In this lesson, students examine the case of the 1844 anti-Irish riots in Philadelphia. Drawing on a variety of sources and first person accounts of the incident, students discuss point of view in historical narrative and generate their own narrative account of the riots.
- Students will understand the factors that led to anti-immigrant sentiment and nativist activities in the 19th century.
- Students will formulate conclusions as to how and why nativist ideologies grew in Pennsylvania in the early 19th century.
- Students will present a comprehensive work displaying their understanding of the 1844 Riots in Pennsylvania.
The primary resources for this lesson are not yet available in our digital library. However, the following links provide PDF versions of all primary sources used in this lesson.
The Catholic Herald: Thursday, July 11, 1844
Official Testimony of Sheriff Morton McMichael and General Cadwalader from The Olive Branch; or, An Earnest Appeal in Behalf of Religion, The Supremacy of law, and Social Order: With Documents relating to the Late Disturbances in Philadelphia. Philadelphia 1844.
- City of Unbrotherly Love: Violence in Nineteenth-century Philadelphia
- Images of the 1844 Riots
- FREEDOM OF RELIGION: Bibles, Public Schools, and Philadelphia's Bloody Riots of 1844
Discrimination: Unfair treatment of a person or group (either intentional or unintentional) based on race, color, national origin, religion, sex, handicap, or other attribute.
“Know Nothings”: A secret fraternal organization which sought to curtail the political power of Catholics and immigrants, probably derived its name from its members' pledge to feign ignorance if queried about the group.
Native American Party, or American Party: Political party formed in the 1850s that advocated for the limitation of Immigration, restrictions on political office and citizenship for non native-born Americans, in addition to temperance and anti-Catholic measures in public schools.
Nativism: Anti immigrant sentiment, or a sociopolitical policy favoring the interests of established inhabitants over those of immigrants. Historically refers to white, native-born, Protestant Americans' hostile and defensive reaction to European immigrants.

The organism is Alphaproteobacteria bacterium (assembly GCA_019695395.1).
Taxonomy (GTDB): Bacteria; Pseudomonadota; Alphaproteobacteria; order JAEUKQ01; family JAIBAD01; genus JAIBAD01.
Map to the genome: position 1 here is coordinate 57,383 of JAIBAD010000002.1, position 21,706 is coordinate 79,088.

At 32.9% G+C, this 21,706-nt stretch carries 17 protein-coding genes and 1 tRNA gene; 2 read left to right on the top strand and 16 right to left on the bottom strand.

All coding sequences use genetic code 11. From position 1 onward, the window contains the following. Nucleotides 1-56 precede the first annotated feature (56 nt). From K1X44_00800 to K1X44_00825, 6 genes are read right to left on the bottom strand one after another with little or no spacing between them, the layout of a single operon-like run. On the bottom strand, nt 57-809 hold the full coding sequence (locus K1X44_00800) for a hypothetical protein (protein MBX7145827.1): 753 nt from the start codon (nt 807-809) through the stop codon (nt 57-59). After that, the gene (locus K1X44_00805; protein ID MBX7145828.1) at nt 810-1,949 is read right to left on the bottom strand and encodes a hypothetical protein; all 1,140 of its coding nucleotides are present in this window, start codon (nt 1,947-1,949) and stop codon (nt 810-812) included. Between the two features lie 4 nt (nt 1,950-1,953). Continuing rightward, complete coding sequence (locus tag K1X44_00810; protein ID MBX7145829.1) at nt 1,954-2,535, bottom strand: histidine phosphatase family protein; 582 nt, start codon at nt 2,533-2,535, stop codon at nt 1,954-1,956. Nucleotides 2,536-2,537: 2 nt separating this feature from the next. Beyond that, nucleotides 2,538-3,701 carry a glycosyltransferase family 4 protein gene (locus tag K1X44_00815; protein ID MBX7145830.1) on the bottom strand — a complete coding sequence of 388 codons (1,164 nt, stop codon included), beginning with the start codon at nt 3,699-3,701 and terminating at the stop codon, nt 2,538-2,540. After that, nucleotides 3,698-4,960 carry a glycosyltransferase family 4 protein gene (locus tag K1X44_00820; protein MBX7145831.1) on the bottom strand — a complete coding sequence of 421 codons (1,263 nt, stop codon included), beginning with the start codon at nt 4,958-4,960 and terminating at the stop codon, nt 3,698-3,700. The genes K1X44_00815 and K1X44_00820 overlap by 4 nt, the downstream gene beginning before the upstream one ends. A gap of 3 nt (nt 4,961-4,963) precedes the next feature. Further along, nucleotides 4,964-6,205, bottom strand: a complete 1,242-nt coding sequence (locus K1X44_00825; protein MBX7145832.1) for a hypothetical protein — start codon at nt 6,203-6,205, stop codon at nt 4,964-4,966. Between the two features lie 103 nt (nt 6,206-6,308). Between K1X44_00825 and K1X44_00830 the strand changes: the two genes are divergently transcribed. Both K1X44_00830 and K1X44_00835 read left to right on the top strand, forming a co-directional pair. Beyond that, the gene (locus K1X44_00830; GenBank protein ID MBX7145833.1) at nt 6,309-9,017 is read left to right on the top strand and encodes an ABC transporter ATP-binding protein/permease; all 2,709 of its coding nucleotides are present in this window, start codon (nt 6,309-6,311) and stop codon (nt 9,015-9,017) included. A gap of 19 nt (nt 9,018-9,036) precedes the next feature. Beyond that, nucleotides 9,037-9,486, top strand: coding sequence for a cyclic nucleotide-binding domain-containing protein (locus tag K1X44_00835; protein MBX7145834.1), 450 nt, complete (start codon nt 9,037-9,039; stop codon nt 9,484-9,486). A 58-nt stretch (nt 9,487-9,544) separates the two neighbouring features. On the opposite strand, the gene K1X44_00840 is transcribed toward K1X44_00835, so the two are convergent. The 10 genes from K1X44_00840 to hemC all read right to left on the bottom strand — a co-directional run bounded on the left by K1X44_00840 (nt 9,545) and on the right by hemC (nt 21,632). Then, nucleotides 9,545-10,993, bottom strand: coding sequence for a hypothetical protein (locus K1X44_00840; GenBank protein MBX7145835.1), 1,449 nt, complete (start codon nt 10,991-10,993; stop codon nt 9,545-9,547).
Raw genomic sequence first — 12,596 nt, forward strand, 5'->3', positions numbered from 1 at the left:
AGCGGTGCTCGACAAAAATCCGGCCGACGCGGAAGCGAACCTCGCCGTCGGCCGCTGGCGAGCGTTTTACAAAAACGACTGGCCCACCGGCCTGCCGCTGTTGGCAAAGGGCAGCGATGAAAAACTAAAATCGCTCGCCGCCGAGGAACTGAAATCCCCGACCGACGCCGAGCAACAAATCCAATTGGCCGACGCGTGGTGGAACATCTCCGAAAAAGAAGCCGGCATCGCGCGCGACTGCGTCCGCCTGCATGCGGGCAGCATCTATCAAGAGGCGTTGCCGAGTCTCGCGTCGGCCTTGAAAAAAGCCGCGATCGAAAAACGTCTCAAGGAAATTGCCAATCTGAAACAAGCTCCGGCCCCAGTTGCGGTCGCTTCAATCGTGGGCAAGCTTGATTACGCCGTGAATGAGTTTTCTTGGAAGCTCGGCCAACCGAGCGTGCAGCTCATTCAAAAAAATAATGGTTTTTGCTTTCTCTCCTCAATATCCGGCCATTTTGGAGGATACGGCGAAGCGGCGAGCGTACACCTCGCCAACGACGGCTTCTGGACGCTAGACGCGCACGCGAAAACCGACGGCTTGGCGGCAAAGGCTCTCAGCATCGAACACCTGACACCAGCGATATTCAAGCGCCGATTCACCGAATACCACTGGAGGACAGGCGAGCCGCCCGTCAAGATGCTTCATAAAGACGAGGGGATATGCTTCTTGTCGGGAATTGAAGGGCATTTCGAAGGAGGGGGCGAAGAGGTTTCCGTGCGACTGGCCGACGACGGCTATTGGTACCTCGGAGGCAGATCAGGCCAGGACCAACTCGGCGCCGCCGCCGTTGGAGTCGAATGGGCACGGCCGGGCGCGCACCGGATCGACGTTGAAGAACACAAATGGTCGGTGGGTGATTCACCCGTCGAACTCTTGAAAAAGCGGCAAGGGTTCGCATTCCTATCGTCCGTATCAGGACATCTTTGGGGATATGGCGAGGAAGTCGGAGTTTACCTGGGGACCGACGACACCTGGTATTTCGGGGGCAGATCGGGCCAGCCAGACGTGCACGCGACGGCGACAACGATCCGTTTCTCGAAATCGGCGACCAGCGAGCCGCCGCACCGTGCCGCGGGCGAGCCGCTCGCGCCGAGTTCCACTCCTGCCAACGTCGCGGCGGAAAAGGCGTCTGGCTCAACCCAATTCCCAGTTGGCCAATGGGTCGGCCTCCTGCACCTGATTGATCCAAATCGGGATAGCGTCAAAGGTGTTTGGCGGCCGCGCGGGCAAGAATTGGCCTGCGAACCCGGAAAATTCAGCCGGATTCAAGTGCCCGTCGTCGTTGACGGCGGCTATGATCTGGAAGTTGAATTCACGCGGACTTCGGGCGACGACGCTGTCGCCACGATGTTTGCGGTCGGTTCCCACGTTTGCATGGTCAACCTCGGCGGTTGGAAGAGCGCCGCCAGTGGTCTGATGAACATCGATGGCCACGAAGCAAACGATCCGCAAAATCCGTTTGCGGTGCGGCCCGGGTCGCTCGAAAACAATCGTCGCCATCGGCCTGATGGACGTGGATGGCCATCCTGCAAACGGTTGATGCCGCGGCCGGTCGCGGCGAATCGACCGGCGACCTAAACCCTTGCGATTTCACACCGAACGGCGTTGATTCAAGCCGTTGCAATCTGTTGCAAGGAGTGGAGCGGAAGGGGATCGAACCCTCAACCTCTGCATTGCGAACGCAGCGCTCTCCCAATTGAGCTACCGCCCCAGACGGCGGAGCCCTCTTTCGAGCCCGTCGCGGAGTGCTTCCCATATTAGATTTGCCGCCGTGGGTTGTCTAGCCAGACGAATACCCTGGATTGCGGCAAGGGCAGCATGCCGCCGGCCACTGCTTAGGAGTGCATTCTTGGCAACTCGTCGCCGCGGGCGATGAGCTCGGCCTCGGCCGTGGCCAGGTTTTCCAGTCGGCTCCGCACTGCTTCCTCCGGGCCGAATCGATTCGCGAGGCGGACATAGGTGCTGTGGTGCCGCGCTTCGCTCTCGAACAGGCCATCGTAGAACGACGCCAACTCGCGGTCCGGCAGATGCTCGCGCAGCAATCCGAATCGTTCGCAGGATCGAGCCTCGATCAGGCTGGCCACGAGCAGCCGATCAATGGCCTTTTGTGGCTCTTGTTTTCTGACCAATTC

Racism: Prejudice or discrimination based on an individual's race; can be expressed individually or through institutional policies or practices. Racism is a system of oppression. It is a nexus of racist beliefs, whether explicit, tacit or unconscious; practices; organizations and institutions that combine to discriminate against and marginalize a class of people who share a common racial designation, based on that designation.
Riot: Public act of disorder involving group violence.
Stereotype: Ethnic stereotypes are fixed, oversimplified ideas about an entire group. A stereotype may contain a "kernel of truth," but this kernel becomes exaggerated and rigidly applied to the entire group.
1. Set the 1844 riots in the political, social, and economic context of the period. Points teachers should emphasize include: the rise of the “Know-Nothings” and the Native American party, structural change in the American economy, rapid growth of population and industry in Philadelphia, the ethnic make-up of Philadelphia in 1844, the rising tide of Irish immigration to US and Pennsylvania.
Teachers should stress with students that nativism, negative attitudes toward immigrants, is often catalyzed by other things happening in the society at the time. That is, immigrants are often convenient scapegoats when people feel the negative effects of dramatic changes. The causes of nativism are often complex. Although nativism takes a specific form in each era, there are also general patterns that frequently manifest themselves. Teachers should encourage students to look both at the content of these sentiments, and at their context -- the underlying factors that tend to catalyze negative feelings toward immigrants.